Whistleblower, Suspected of Leaking Warrantless Spying Program, Sues NSA

A former congressional staffer and NSA whistleblower who the authorities suspected of exposing the George W. Bush administration’s warrantless wiretapping program is suing the government, saying her constitutional rights are being violated because her computer seized five years ago has never been returned, and the feds have refused to clear her name.

In a Wednesday telephone interview, Diane Roark, 63, a former senior staffer at the House Intelligence Committee, said she was privy to the warrantless wiretapping the administration adopted in the wake of the Sept. 11, 2001 terror attacks.

“I found about it. I knew about it. They knew I knew about it. I told everybody they needed to put civil liberties protections on it or eliminate it,” she said from her home outside Salem, Oregon.

But she emphatically denied she divulged it to the press. “I have absolutely no idea who did that,” said Roark, who retired in 2002. “My reputation has been completely smeared.”

Five years ago, the feds, suspecting that she leaked the program to The New York Times, which won a Pulitzer Prize for its 2005 story, searched Roark’s three-acre property. The authorities took her computer and printer. The printer was later returned, but the computer was not.

Her suit, (.pdf) filed last week in Oregon federal court, demands the return of her property, and she also claims her due process rights are being breached because the government has never cleared her of wrongdoing.

“I don’t think they will prosecute me. You just never know for sure. A lot of my defense is on that computer,” she said.

A different version of her case was formerly filed in a Maryland federal court. There, the government asserted that if there is even one document on a hard drive or storage disk that has classified or unclassified material that has not officially been released, the authorities can seize the entire contents of the computer and the computer itself.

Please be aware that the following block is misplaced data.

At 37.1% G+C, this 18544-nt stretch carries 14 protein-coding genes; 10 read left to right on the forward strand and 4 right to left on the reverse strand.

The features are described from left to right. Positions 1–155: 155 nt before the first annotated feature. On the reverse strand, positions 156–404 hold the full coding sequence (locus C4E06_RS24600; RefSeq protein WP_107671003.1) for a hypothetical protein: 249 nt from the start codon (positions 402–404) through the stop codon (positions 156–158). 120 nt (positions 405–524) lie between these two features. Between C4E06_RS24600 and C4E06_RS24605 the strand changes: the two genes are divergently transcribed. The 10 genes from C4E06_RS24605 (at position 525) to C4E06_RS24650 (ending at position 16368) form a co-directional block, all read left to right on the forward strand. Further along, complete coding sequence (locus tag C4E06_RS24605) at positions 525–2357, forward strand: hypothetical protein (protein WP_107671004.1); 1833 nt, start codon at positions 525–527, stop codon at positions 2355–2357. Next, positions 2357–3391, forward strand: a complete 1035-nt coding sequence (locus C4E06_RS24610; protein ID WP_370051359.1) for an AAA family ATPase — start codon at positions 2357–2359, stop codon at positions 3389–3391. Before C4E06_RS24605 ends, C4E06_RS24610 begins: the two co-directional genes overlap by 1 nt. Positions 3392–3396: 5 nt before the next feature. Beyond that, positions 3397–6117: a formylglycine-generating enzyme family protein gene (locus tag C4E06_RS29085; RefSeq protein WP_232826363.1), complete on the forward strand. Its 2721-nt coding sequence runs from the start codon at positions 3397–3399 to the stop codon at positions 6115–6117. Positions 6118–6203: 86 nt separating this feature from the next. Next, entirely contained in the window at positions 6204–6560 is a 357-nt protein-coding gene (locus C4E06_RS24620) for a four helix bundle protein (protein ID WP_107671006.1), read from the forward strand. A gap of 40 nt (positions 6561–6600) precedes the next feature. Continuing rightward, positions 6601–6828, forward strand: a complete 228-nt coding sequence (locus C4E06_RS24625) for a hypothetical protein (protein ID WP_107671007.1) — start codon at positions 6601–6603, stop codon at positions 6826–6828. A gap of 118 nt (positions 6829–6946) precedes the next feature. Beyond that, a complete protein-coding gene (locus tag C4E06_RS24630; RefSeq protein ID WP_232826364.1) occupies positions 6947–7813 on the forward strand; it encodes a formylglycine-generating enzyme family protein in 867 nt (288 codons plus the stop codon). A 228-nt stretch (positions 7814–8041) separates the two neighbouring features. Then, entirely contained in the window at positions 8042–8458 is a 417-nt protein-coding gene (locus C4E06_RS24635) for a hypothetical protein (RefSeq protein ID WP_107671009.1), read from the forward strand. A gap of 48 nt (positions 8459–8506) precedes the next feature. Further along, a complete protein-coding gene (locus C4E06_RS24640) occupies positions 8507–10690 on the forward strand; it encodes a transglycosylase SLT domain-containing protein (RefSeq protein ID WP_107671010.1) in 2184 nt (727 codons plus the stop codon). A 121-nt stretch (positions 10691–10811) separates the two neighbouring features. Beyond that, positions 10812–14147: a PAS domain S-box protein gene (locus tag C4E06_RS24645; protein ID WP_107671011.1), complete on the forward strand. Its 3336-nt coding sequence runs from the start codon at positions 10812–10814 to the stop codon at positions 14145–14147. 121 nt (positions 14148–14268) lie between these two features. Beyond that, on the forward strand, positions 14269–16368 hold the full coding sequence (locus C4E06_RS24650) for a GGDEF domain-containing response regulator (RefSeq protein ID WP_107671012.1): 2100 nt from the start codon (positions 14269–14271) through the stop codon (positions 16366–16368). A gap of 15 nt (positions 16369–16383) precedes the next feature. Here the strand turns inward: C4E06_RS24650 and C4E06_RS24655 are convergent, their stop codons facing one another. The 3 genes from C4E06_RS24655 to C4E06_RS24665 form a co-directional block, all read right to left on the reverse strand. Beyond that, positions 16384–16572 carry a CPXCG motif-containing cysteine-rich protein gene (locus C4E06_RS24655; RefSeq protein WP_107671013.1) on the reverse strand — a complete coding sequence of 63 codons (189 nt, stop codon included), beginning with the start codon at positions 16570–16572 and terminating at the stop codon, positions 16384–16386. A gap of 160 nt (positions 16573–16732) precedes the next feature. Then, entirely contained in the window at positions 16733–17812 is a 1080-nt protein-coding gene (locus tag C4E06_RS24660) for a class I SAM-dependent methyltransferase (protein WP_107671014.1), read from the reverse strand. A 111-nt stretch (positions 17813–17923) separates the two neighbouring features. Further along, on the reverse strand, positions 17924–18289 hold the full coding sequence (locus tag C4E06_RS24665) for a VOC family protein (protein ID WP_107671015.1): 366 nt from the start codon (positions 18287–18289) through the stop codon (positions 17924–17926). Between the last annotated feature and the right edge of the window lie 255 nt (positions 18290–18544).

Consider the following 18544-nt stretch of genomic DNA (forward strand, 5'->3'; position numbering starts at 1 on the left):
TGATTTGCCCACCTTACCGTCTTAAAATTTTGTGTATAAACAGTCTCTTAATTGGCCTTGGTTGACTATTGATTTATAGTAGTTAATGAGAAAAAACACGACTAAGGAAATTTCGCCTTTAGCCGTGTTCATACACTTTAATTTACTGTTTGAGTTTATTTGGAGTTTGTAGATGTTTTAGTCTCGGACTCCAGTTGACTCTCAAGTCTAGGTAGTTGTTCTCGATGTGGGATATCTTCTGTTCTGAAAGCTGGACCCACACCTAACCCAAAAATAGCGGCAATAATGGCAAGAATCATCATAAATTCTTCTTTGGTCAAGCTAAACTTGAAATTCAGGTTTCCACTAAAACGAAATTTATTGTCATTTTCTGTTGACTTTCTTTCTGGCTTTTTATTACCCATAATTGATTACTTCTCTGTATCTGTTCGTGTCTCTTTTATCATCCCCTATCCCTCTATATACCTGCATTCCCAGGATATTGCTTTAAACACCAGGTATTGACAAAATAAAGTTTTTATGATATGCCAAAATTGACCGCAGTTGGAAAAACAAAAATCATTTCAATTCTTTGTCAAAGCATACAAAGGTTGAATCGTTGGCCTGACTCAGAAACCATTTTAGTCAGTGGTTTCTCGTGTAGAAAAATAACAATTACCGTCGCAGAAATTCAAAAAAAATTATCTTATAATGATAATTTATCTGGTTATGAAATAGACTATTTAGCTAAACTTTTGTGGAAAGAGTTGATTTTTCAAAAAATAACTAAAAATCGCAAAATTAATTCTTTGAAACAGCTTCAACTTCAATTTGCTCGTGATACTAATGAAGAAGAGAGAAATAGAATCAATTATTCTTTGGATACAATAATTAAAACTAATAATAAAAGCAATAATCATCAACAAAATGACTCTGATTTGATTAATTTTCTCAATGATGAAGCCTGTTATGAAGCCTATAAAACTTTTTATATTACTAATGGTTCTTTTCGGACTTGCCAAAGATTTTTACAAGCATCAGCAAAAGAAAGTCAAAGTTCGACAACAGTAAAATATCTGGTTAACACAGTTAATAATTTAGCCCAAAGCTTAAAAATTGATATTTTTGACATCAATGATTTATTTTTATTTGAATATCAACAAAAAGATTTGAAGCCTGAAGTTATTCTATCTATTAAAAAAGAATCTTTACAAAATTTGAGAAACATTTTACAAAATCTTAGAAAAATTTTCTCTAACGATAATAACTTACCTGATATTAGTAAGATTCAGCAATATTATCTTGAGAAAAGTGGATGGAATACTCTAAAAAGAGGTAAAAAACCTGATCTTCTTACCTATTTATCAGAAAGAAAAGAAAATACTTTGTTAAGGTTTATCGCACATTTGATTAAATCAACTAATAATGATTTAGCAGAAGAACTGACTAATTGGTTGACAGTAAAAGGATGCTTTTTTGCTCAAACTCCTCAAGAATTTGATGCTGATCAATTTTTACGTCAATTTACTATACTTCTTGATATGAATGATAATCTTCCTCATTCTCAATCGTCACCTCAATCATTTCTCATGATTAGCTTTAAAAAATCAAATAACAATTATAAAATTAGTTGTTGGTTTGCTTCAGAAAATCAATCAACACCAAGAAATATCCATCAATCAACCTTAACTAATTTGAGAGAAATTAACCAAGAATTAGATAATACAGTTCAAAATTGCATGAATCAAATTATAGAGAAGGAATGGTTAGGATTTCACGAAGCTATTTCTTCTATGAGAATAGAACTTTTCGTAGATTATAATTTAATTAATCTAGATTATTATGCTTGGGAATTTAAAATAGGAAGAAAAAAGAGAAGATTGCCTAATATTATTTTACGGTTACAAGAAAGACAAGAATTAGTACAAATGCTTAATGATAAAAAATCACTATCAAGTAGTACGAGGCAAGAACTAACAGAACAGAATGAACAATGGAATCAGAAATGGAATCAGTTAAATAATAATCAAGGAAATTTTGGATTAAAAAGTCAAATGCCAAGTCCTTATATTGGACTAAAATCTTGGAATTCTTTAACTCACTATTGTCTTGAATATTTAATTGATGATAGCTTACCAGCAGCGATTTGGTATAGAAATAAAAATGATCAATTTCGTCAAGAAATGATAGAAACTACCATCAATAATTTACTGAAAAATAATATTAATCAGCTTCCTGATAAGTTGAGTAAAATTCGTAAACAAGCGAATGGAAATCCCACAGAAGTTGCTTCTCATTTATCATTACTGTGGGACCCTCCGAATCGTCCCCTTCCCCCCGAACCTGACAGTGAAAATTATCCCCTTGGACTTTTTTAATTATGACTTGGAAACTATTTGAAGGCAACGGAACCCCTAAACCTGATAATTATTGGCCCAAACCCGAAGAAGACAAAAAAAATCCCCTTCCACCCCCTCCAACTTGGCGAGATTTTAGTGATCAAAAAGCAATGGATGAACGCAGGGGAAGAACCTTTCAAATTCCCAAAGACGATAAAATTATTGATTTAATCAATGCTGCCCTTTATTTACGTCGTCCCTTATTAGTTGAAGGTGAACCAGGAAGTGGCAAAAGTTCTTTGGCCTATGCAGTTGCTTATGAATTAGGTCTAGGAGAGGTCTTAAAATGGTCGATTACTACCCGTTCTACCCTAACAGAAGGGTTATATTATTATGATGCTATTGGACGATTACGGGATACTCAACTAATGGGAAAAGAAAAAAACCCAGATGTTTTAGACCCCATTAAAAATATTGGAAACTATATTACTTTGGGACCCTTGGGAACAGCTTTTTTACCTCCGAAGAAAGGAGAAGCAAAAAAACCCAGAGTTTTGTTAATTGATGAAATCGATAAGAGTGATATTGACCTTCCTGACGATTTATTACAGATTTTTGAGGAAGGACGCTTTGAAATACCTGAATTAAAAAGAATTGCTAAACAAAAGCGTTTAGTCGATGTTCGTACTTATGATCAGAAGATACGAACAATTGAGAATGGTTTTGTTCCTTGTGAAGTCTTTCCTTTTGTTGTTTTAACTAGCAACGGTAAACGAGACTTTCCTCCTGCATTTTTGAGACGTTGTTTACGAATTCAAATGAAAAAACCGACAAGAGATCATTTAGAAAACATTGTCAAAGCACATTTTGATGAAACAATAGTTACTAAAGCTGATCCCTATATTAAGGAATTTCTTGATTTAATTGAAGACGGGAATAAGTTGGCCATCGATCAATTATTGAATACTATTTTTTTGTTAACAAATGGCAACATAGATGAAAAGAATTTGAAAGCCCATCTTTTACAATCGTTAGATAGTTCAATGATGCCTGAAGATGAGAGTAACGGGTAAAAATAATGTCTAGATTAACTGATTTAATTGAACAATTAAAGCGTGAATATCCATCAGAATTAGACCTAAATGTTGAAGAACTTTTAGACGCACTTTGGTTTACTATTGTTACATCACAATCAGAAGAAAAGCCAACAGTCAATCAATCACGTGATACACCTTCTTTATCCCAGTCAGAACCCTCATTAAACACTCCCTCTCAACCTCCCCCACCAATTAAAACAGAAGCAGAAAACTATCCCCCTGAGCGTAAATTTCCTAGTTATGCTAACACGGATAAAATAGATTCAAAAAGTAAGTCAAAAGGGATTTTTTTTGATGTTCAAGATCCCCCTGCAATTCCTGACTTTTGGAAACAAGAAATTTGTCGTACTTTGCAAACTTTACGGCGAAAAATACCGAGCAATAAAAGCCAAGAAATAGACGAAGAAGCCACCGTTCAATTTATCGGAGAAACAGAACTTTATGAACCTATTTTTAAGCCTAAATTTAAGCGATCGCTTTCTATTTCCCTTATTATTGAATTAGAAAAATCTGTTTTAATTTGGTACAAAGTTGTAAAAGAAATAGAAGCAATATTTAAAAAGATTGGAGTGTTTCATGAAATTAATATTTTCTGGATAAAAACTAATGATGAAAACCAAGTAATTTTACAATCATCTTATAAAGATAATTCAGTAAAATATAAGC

“That violates my First Amendment rights of free speech,” she said.

The Justice Department did not immediately respond for comment, and won’t have to file a response to the court until this fall.

The so-called Terrorist Surveillance Program was first disclosed by The New York Times in December 2005, and the government subsequently admitted that the National Security Agency was eavesdropping on Americans’ telephone calls without warrants if the government believed the person on the other line was overseas and associated with terrorism. The government had also secretly enlisted the help of major U.S. telecoms, including AT&T at its Folsom Street facility in San Francisco, to spy on Americans’ phone and internet communications without getting warrants as required by the 1978 Foreign Intelligence Surveillance Act.

After the secret program was finally submitted to a court for approval, the program was quickly found to be illegal. Congress subsequently legalized much of the program, in a bill that expires at year’s end. Committees in both the House and Senate have approved nearly identical bills extending the powers for roughly five years.

Roark and three former NSA officials wrote the inspector general of the Defense Department in 2002 that the NSA had “defrauded the American taxpayer of hundreds and hundreds of millions.” According to the Washingtonian, the NSA was “investing in a computer system known as Trailblazer, which was designed to help the NSA pluck valuable clues on terrorist plots from the billions of phone calls, e-mails, and other electronic signals it intercepts on a regular basis.”

One of the whistleblowers was Thomas Drake, who the feds subsequently alleged to have “mishandled” classified documents in a rare Espionage Act prosecution that some suggested was brought because of his criticism of the now-canceled “Trailblazer” project. All charges were dropped last year and he pleaded guilty to a count of exceeding authorized use of a computer and sentenced to one-year probation and 240 hours of community service.